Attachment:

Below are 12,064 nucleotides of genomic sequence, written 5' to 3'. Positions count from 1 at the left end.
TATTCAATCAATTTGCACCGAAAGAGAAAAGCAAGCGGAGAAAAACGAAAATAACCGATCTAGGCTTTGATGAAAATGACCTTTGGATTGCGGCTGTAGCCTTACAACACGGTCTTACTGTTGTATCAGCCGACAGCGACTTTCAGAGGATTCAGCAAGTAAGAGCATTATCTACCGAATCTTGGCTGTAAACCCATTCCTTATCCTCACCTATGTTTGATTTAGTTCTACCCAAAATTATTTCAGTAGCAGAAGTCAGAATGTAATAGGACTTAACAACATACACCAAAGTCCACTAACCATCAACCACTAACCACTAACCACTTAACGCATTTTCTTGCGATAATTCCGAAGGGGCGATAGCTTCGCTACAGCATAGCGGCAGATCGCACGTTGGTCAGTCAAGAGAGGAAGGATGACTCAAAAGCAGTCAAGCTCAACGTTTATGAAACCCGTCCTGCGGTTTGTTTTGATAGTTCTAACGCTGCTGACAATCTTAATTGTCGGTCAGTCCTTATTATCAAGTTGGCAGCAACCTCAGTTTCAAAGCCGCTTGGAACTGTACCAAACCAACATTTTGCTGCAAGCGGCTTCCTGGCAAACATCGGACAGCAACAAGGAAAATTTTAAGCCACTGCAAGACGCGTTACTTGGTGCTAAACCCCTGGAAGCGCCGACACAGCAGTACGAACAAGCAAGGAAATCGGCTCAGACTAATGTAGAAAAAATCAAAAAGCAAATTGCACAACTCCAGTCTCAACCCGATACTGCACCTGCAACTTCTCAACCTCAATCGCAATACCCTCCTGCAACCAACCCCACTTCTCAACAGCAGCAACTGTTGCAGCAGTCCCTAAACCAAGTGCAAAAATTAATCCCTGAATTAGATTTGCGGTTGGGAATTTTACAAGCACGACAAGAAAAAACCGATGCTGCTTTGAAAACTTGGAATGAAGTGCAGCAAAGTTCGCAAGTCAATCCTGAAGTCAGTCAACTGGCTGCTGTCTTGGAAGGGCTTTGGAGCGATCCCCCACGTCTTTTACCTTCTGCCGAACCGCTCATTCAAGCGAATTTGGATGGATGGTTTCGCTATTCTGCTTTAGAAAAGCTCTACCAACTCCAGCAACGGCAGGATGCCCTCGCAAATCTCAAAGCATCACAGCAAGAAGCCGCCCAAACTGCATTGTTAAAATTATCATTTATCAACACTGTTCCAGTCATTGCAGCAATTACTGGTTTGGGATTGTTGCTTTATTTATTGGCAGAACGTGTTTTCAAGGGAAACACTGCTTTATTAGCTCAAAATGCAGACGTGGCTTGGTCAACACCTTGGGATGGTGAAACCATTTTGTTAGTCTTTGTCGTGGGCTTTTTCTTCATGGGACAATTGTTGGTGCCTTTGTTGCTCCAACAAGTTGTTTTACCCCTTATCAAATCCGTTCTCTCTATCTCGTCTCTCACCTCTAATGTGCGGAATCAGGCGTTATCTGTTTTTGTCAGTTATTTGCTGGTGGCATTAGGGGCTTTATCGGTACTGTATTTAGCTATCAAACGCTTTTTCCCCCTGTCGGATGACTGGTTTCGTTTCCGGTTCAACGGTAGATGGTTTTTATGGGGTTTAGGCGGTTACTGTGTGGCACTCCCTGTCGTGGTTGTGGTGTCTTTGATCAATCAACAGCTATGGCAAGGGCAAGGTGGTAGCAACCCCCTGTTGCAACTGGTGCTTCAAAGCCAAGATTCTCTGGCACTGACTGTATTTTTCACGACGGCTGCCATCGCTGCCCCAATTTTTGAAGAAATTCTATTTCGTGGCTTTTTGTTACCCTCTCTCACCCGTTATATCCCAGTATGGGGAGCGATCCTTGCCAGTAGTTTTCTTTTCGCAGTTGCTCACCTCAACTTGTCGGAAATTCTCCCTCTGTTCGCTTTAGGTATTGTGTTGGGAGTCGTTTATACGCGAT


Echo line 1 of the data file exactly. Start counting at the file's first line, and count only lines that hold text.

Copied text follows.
Below are 12,064 nucleotides of genomic sequence, written 5' to 3'. Positions count from 1 at the left end.